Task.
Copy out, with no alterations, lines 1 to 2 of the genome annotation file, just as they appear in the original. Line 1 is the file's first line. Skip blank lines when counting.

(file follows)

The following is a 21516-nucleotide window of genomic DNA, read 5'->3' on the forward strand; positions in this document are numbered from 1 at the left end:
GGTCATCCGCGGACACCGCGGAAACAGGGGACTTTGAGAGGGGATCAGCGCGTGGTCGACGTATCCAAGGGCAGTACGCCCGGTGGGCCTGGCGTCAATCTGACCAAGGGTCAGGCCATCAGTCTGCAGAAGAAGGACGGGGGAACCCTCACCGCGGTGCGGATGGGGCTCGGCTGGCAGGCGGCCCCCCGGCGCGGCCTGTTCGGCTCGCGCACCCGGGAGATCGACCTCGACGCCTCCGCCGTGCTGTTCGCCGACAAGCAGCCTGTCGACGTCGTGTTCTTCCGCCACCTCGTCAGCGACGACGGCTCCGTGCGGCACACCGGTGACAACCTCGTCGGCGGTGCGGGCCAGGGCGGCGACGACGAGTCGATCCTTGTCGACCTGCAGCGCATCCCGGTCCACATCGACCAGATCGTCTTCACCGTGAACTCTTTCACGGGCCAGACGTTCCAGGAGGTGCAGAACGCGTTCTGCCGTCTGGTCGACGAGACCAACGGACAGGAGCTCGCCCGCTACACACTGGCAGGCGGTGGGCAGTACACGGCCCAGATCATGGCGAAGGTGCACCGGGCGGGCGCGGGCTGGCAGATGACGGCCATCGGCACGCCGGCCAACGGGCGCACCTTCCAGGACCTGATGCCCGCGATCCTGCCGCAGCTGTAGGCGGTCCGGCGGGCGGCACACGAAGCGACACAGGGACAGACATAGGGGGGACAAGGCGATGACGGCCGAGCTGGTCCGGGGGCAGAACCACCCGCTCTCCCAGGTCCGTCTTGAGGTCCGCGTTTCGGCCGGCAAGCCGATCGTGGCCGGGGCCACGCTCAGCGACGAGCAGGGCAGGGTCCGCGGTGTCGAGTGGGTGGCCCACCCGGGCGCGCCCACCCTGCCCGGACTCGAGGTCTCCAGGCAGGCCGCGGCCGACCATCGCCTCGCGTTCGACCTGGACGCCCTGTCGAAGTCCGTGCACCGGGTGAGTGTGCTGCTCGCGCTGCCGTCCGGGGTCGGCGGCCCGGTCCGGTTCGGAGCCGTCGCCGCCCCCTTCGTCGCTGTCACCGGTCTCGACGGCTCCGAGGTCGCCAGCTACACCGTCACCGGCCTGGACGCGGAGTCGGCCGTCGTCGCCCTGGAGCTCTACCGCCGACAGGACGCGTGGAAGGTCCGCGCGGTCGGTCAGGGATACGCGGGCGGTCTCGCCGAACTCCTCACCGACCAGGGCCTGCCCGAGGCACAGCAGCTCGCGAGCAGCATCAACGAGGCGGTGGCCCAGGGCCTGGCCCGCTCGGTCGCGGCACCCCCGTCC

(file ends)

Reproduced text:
The following is a 21516-nucleotide window of genomic DNA, read 5'->3' on the forward strand; positions in this document are numbered from 1 at the left end:
GGTCATCCGCGGACACCGCGGAAACAGGGGACTTTGAGAGGGGATCAGCGCGTGGTCGACGTATCCAAGGGCAGTACGCCCGGTGGGCCTGGCGTCAATCTGACCAAGGGTCAGGCCATCAGTCTGCAGAAGAAGGACGGGGGAACCCTCACCGCGGTGCGGATGGGGCTCGGCTGGCAGGCGGCCCCCCGGCGCGGCCTGTTCGGCTCGCGCACCCGGGAGATCGACCTCGACGCCTCCGCCGTGCTGTTCGCCGACAAGCAGCCTGTCGACGTCGTGTTCTTCCGCCACCTCGTCAGCGACGACGGCTCCGTGCGGCACACCGGTGACAACCTCGTCGGCGGTGCGGGCCAGGGCGGCGACGACGAGTCGATCCTTGTCGACCTGCAGCGCATCCCGGTCCACATCGACCAGATCGTCTTCACCGTGAACTCTTTCACGGGCCAGACGTTCCAGGAGGTGCAGAACGCGTTCTGCCGTCTGGTCGACGAGACCAACGGACAGGAGCTCGCCCGCTACACACTGGCAGGCGGTGGGCAGTACACGGCCCAGATCATGGCGAAGGTGCACCGGGCGGGCGCGGGCTGGCAGATGACGGCCATCGGCACGCCGGCCAACGGGCGCACCTTCCAGGACCTGATGCCCGCGATCCTGCCGCAGCTGTAGGCGGTCCGGCGGGCGGCACACGAAGCGACACAGGGACAGACATAGGGGGGACAAGGCGATGACGGCCGAGCTGGTCCGGGGGCAGAACCACCCGCTCTCCCAGGTCCGTCTTGAGGTCCGCGTTTCGGCCGGCAAGCCGATCGTGGCCGGGGCCACGCTCAGCGACGAGCAGGGCAGGGTCCGCGGTGTCGAGTGGGTGGCCCACCCGGGCGCGCCCACCCTGCCCGGACTCGAGGTCTCCAGGCAGGCCGCGGCCGACCATCGCCTCGCGTTCGACCTGGACGCCCTGTCGAAGTCCGTGCACCGGGTGAGTGTGCTGCTCGCGCTGCCGTCCGGGGTCGGCGGCCCGGTCCGGTTCGGAGCCGTCGCCGCCCCCTTCGTCGCTGTCACCGGTCTCGACGGCTCCGAGGTCGCCAGCTACACCGTCACCGGCCTGGACGCGGAGTCGGCCGTCGTCGCCCTGGAGCTCTACCGCCGACAGGACGCGTGGAAGGTCCGCGCGGTCGGTCAGGGATACGCGGGCGGTCTCGCCGAACTCCTCACCGACCAGGGCCTGCCCGAGGCACAGCAGCTCGCGAGCAGCATCAACGAGGCGGTGGCCCAGGGCCTGGCCCGCTCGGTCGCGGCACCCCCGTCC